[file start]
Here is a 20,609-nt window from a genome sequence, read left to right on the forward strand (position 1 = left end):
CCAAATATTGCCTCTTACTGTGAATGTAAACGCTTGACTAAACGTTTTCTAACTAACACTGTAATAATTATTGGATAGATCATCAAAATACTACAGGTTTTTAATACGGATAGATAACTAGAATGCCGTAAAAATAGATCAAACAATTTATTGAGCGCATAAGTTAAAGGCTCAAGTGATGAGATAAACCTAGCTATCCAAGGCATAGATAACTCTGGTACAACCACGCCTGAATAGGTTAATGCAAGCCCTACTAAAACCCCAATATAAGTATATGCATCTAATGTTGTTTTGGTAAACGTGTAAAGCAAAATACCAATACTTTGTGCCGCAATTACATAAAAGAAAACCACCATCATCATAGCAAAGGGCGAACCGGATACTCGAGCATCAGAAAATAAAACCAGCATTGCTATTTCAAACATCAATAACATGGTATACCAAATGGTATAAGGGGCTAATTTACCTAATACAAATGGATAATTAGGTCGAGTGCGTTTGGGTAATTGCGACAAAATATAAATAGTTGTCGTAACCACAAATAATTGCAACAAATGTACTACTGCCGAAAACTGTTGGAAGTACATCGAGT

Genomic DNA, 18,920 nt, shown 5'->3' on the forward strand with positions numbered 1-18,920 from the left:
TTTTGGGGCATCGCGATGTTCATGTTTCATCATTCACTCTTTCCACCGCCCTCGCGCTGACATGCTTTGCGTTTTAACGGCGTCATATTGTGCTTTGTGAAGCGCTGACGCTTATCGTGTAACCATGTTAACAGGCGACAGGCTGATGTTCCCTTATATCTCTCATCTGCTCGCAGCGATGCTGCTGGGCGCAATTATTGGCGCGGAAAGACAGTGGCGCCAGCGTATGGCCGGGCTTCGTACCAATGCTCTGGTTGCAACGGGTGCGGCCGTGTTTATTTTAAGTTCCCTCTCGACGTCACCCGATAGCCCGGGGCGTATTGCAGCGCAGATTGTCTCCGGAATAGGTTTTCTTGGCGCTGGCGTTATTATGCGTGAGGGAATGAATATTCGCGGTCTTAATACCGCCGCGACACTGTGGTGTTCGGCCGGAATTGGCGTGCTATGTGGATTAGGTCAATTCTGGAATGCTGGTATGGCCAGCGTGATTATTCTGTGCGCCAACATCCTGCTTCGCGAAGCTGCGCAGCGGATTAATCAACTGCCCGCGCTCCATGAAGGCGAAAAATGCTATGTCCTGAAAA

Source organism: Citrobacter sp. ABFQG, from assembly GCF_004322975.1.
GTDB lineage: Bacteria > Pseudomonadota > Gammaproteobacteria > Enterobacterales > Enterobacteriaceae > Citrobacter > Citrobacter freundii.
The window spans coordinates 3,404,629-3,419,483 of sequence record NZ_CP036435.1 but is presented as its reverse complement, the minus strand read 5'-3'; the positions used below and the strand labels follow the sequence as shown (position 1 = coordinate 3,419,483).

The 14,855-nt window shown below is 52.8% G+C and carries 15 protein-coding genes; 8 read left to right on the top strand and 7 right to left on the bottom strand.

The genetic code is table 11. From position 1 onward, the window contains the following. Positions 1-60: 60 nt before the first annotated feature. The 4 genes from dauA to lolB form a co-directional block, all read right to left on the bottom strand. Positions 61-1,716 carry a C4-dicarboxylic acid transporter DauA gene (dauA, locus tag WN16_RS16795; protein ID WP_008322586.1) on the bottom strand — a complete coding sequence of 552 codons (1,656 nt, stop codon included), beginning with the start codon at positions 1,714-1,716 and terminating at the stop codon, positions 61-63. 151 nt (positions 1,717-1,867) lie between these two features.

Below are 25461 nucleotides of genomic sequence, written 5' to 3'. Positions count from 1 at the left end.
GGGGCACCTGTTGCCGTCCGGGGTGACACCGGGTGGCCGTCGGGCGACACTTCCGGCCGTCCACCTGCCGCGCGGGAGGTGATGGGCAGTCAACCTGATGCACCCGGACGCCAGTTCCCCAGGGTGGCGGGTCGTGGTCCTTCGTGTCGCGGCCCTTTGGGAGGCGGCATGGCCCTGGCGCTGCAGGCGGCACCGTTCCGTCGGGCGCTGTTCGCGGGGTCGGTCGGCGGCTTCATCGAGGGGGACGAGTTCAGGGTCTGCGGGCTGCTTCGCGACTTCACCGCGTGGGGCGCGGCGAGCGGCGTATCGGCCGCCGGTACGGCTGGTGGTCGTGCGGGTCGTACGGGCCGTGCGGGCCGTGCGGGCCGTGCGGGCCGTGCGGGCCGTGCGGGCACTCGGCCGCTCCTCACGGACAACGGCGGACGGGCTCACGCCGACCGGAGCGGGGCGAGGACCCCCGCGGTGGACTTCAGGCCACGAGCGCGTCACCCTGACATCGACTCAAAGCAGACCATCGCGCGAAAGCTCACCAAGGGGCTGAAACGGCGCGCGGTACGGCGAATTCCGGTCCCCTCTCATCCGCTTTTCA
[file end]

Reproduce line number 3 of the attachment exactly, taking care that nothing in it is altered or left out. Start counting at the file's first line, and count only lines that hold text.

Genomic DNA, 18,920 nt, shown 5'->3' on the forward strand with positions numbered 1-18,920 from the left: